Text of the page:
The leader chuckled. "I must admit, when I was first informed of it, I doubted it myself," he explained. There was a rustling of paper in the darkness. Suddenly, he felt something pressed into his chest. He quickly grabbed it. It was a sheet of paper, though it was too dark to read. The cloaked man reached in his pocket and took out a penlight. Turning it on, he could see that his leader had handed him a newspaper clipping. The headline read "Police Baffled in Mysterious Student Mauling." As he skimmed through the article, he read that the college students involved in this bizarre mishap had been playing the game his leader had just described. He could also see the newspaper's title at the top of the clipping - this was no tabloid article.
"But after I did a bit of research," the leader continued, "I quickly found that this could very well be our best lead."
"What if this doesn't work...?" the cloaked subordinate asked, still confused.
"Losing your faith?" the leader asked.
"Er...no sir!" the figure retorted.
"Good!" the leader snickered. "But just in case it was, I can assure you that you need not worry about that. We have alternate plans in case something goes wrong."
The cloaked man seemed somewhat relieved about that. Somewhat.
"We will worry about them when the time comes," the leader said. "For now, I need you to go and find something out for me."
"Yes, the word."
He wanted to scream.
Pulling into the garage was yet another pool van. He wanted to just tear his graying hair out and scream. Or bang his head against the nearest convenient wall. Or do a combination of both. However, he knew not to do that in front of a customer; it was unprofessional. Instead, he just groaned to himself and wished summer would be over sooner.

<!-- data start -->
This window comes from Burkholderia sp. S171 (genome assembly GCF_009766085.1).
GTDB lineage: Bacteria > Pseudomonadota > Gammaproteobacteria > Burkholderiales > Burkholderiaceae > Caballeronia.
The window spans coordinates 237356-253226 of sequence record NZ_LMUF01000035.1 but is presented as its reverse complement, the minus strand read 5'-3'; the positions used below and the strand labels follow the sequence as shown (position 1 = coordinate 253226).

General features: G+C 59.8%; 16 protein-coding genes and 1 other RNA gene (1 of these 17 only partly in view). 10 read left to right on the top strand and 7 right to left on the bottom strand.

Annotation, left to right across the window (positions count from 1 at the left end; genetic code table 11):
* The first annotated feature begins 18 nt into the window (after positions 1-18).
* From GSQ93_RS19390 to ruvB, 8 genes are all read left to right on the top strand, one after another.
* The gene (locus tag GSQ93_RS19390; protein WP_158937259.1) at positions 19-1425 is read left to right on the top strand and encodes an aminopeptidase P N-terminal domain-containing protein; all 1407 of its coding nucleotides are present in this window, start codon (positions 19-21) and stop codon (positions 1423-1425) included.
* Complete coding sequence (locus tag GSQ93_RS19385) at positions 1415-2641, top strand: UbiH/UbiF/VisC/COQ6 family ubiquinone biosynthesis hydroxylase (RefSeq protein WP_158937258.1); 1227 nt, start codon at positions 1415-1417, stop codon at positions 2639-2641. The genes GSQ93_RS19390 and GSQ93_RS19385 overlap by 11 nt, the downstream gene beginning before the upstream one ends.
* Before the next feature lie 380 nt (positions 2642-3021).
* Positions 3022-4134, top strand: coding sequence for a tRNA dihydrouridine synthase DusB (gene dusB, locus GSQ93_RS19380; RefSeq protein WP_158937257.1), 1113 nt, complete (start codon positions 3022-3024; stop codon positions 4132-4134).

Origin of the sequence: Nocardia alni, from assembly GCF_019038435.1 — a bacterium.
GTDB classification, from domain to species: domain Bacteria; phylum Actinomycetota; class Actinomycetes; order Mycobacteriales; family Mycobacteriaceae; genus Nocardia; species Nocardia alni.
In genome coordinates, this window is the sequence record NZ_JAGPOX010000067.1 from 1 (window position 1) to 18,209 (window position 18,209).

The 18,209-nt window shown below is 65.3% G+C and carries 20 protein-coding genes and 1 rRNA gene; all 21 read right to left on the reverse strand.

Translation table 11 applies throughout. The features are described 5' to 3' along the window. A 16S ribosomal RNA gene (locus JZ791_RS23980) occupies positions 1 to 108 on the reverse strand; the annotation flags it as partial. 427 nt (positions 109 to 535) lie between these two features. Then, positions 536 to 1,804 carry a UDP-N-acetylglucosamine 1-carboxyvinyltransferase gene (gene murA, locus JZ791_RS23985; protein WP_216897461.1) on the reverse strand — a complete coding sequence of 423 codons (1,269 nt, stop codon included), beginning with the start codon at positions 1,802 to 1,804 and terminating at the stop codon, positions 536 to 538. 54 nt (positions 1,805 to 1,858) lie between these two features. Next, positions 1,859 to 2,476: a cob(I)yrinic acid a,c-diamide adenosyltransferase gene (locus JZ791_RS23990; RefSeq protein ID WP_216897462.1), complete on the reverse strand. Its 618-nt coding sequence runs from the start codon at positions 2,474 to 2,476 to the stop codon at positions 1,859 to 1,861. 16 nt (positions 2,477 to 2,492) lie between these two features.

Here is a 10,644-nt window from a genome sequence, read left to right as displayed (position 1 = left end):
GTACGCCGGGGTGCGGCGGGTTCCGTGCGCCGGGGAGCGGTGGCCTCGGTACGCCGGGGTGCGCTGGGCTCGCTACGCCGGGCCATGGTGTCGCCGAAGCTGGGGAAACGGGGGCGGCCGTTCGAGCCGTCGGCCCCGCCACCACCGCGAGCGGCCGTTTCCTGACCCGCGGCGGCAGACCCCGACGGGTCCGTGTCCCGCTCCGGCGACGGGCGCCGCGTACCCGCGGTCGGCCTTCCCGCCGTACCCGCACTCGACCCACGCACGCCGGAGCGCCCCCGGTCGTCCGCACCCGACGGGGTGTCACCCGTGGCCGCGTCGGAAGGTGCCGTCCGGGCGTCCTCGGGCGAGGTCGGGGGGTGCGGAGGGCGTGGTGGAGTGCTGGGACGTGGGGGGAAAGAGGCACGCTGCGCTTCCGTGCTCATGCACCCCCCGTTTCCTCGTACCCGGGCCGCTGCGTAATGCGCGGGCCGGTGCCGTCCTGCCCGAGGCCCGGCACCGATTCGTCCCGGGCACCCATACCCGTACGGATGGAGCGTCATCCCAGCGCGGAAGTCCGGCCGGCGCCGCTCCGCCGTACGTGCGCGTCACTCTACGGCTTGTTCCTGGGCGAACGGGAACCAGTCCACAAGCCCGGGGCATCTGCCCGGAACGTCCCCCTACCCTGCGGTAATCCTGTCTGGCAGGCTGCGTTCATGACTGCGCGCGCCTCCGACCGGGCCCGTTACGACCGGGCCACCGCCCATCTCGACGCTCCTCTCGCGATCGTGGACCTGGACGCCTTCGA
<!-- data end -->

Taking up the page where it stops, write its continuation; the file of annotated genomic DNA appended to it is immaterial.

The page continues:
"I think the filter needs changing," the customer explained. "Oh, and the tires need rotating too."
"Alright, I'll get right on it," he sighed. "I'll call you when it's finished." He did his best to hide the frustration in his voice.
"How long will it probably take?"
"Oh, a day or two."
"Will you be closed tomorrow?"
"Really? Wow. Okay, you have my number right?"
He waited until the customer left the garage, and was halfway down the street before slumping down on a crate and burying his hands in his face. If there was one thing the nearly 47-year-old Shotaro Kaneda hated working on, it was a pool van.
Pool vans were just that - a combination of a swimming pool and a van. Somebody came up with the idea around the turn of the century, but it wasn't until a few years ago when some idiot improved on the design and mass produced it that it became so popular. Every summer the streets would be lined with the accursed aquatic vehicles, with the people inside splashing about and playing various water sports. With the way some of the drivers would try to join in, he was surprised there weren't more accidents. It was even worse if one happened to be a pedestrian, or much like himself, riding down the street on a motorcycle. One was sure to get wet whenever one of those things drove by; utterly soaked if a bad driver was behind the wheel. And if the owner of the van was rather messy, the unfortunate splash victim would find himself or herself coated in algae.
And needless to say, it would be in one's best interest to stay far away from a pool van containing small children.
But that wasn't why Kaneda had such a vendetta against them. What he actually hated was working on them. He practically had to learn a new job in order to work on them. He was a mechanic dammit, not a pool boy! Of all the stupid things they had to invent instead of the flying car. Why wasn't that around, anyway? They had hoverbikes a long time ago...
His thoughts were interrupted by the sound of a motorcycle engine. He looked up to see Kai, his long time friend and current assistant manager, pulling into the garage. He had a large box strapped to his bike.
"'Ey, Kaneda," he said as he put his bike in park. "I got them cans of motor oil you wanted."
"Just...put it on the table over there," Kaneda sighed. "I'll get to it in a minute."
Kai wondered to himself what his boss was so put off about. Then he spotted the pool van across the room. "Aw man, not another one of those things!" he cried.
"Yeah, another one," Kaneda grunted. "I wish people would go back to drivin' convertibles in the summer."
As Kai unstrapped the box and carried it over to a workbench against a wall, a question popped into his mind. He was a bit afraid to ask it though; for the longest time, the unspoken rule was "Don't talk about it ever." However, maybe enough time had passed for the taboos to wear off...